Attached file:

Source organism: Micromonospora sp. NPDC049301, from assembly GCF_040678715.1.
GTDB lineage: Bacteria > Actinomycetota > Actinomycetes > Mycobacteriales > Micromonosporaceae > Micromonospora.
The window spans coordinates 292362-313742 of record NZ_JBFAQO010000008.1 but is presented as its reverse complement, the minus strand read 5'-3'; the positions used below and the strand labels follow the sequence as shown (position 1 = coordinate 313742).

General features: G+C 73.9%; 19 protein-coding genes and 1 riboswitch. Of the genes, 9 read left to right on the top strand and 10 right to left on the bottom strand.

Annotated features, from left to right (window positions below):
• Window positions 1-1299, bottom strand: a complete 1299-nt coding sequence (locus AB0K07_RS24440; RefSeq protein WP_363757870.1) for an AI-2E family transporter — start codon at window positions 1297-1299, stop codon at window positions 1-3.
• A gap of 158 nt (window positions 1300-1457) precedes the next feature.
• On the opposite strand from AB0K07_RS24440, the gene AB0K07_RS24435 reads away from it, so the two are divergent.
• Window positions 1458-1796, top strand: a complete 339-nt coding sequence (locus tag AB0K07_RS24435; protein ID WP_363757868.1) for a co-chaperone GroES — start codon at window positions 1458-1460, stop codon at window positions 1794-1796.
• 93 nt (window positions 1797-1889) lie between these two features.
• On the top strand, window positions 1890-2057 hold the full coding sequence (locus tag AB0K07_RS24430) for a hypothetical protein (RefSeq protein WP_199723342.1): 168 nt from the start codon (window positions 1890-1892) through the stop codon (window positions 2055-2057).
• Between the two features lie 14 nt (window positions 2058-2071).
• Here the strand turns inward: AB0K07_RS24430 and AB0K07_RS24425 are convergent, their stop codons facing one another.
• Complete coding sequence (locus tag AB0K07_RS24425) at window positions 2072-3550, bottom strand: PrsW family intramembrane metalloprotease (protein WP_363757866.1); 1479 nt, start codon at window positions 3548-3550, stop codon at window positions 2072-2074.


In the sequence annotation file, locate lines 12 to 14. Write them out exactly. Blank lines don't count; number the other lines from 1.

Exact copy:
• Between the two features lie 14 nt (window positions 2058-2071).
• Here the strand turns inward: AB0K07_RS24430 and AB0K07_RS24425 are convergent, their stop codons facing one another.
• Complete coding sequence (locus tag AB0K07_RS24425) at window positions 2072-3550, bottom strand: PrsW family intramembrane metalloprotease (protein WP_363757866.1); 1479 nt, start codon at window positions 3548-3550, stop codon at window positions 2072-2074.